Marge Monko is an artist and a professor in the Photography Department at the Estonian Academy of Art. She works mainly in photography, video and installations, often appropriating and reusing already-existing images. Her main interest lies in the representation of the body and the ideologies that shape visual culture. This interview was recorded over several cups of green tea and some chocolate at the artist’s studio in Tallinn, during an intense period of preparation for her solo show at the Folkwang Museum in Essen.
Paulius Petraitis: Marge, I thought we might start from your work at the Estonian Academy of Art. In 2017, you became a professor and the head of the Photography Department. How do you balance your personal work with the teaching and administrative tasks which go with the job?
Marge Monko: I was appointed in April 2017, and took up the position in September 2017. The balance between teaching, administration and studio work is defined in my contract: 50 per cent of my time to working as an artist in the studio, and 25 per cent each to teaching and administration. Being in this position for a second year, I came to realise that the formula doesn’t really work. Administrative work tends to take over. I’m trying to change this, by initiating a discussion in the academy. It’s a wider issue, which relates not only to me but to other professors and associate professors as well. This is something we have to work on. In general, I’ve been trying to spend at least two days a week in my studio, which is clearly not enough, and means that I also have to work on weekends. What’s good about the academy is the flexibility: the work can be arranged around trips abroad for exhibitions. Of course, it becomes difficult if there are a lot of exhibitions and journeys. I really like teaching, and find it fulfilling. It gives me an energy boost each time I have to talk about things related to my practice, after thinking about them in a different way.
PP: Your Photography Department has recently celebrated its twentieth anniversary. How would you describe the state of photography education in Estonia? Is it in a period of transition?
MM: I think it’s constantly in transition, actually. When we look back, it’s not a long period. Now that the main focus and the curriculum of the department are settled, we still have to constantly look at the situation around us and adapt. This is partly because of technical changes. As I think about photography and photography studies, they’re still very much based on technology. Even if a work has a more artistic profile, such as, for example, in the case of what you and I do, we still need to consider technology and keep up with it. We also have to think about how technological developments change the way we think about images. The other thing that affects us is the students themselves. I would say that the profile of a typical student, and the way people study, have changed a lot. As one of my colleagues, the associate professor Reimo Võsa-Tangsoo recently said, studying is not the primary focus for students any more. If ten years ago you were admitted into a university, that was the main thing you did. Today, this is not the case any more. Students have a lot of different activities: besides having to take jobs, they also travel and have a lifestyle that needs consideration … So yes, this is another thing that influences us and the way we teach and communicate with students.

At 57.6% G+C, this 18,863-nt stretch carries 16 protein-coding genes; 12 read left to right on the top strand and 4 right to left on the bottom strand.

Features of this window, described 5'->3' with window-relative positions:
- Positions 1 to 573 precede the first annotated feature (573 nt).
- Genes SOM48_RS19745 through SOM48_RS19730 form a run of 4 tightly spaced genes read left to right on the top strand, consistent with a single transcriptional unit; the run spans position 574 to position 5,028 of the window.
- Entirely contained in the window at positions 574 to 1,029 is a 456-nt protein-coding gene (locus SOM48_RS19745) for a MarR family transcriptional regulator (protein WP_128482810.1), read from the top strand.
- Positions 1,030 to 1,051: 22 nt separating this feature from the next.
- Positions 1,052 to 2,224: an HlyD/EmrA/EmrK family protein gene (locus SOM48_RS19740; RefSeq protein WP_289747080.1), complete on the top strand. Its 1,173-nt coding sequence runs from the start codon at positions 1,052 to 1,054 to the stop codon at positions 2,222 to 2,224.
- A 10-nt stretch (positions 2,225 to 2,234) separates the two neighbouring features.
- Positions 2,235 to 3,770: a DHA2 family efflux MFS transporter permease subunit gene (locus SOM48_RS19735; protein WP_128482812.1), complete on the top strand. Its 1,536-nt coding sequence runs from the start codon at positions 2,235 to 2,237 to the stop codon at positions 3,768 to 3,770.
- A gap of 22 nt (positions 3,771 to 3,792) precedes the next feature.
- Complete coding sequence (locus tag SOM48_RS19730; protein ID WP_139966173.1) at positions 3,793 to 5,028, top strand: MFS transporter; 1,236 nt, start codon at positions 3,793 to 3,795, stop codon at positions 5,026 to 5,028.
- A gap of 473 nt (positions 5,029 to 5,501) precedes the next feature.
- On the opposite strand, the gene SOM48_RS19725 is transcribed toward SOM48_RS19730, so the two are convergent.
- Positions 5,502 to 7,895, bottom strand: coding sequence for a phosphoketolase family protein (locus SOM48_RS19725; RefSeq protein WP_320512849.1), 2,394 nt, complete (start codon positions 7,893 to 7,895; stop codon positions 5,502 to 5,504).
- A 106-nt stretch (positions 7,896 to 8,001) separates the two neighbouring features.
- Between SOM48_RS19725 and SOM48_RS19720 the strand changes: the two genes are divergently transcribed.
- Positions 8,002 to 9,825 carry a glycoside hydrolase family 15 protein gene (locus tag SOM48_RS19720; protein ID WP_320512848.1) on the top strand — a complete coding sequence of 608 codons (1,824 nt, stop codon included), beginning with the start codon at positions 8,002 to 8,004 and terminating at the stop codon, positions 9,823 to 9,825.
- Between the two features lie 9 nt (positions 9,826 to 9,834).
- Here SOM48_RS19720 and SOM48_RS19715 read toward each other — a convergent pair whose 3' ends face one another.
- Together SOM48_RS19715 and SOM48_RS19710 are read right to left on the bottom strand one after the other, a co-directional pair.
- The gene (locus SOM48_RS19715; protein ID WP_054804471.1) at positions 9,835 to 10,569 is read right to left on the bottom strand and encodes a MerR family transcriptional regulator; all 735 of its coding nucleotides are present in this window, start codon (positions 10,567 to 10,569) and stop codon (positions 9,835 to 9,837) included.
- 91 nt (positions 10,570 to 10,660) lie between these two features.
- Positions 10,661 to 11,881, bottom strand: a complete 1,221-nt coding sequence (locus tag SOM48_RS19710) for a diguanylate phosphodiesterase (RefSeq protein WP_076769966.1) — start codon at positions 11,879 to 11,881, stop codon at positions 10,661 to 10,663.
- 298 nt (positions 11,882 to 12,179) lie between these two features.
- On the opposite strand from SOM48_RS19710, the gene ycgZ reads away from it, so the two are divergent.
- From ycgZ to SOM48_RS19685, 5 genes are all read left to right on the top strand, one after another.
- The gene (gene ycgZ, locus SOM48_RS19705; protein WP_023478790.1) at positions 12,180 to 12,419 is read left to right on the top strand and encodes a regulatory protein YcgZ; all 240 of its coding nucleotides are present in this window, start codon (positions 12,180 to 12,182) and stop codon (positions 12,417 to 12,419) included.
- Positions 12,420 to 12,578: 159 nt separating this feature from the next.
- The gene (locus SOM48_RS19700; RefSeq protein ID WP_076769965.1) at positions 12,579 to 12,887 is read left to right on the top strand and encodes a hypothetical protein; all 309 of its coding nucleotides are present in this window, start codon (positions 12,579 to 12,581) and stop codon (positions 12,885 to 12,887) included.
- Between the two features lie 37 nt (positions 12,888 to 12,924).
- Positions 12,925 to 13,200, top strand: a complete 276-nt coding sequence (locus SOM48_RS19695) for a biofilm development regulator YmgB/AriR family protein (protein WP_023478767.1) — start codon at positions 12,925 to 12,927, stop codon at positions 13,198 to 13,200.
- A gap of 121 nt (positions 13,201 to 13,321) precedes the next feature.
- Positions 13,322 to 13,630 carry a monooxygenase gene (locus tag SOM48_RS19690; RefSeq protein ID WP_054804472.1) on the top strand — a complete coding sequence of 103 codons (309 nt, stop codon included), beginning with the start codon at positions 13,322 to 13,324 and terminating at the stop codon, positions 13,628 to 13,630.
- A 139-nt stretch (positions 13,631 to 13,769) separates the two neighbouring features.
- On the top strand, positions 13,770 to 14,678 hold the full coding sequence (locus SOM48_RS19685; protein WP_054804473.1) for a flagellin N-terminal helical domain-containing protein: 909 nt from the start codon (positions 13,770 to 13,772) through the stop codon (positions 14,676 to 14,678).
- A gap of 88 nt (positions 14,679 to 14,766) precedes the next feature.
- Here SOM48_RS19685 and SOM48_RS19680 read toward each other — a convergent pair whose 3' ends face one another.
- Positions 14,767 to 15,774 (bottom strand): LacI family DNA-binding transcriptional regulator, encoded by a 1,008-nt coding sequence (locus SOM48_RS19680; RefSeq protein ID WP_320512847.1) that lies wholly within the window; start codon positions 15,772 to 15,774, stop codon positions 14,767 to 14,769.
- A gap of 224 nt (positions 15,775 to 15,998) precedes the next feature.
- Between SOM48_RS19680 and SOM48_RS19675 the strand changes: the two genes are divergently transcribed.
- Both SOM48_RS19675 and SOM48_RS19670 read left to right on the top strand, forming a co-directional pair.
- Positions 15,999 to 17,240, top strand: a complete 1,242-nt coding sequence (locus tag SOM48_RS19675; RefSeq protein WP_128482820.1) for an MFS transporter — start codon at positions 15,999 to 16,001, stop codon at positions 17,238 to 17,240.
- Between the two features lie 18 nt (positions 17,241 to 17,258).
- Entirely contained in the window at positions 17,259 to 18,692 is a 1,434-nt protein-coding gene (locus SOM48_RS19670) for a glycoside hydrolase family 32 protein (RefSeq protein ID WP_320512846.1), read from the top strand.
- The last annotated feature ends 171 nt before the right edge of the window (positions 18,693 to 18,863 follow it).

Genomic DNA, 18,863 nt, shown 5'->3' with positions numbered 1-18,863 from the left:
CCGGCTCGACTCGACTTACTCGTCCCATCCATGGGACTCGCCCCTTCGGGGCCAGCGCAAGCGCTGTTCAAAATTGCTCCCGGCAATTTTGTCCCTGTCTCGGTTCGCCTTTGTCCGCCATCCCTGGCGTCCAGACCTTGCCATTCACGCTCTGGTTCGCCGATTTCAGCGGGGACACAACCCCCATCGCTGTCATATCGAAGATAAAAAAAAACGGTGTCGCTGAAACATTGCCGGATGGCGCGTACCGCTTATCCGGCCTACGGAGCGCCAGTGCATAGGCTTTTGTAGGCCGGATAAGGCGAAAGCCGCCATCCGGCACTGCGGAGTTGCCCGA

PP: The anniversary of the Photography Department at the Estonian Academy of Art was marked by a series of public discussions. The final event, in which I had a chance to participate, at your invitation, touched on the ever-expanding field of photography: namely, how it is constantly dissolving into other practices. In the last two Tallinn Photomonths (2017 and 2015), a major international event devoted to art photography, it seemed to shift its focus towards contemporary art, and conceive photography as a part integrated into it. What is your view on this, and what can be said about contemporary photography in Estonia?
MM: First of all, we don’t have a strong tradition of photography here in Estonia. Of course, there have been some influential photographers, but we haven’t had an institution with resources comparable to the Union of Lithuanian Art Photographers. So when the Department of Photography was established at the Estonian Academy of Art, it was very much shaped by its professors Peeter Linnap, Eve Kiiler, and later Marco Laimre. Their approach has been very focused on photography within contemporary art; and artists who have graduated from the department often end up working with installations and space, rather than images. In recent years, the documentary scene has become increasingly active: there’s the Centre for Documentary Photography, as well as the Association of Press Photographers.
Photomonth is organised by the Union of Photography Artists, which consists mainly of artists who have studied at the Art Academy. That is also the reason why the festival gravitates more towards contemporary art. We’ve had discussions recently about Tallinn Photomonth, about whether we should have the word ‘photo’ in the title. It’s a kind of constant struggle, trying to move away from this notion of photography because it includes so many different kinds of connotations; but the festival still has ‘photo’ in the title. There seems to be no definite answer to it.
PP: Do you see any interesting differences in the photography scene in the Baltic States?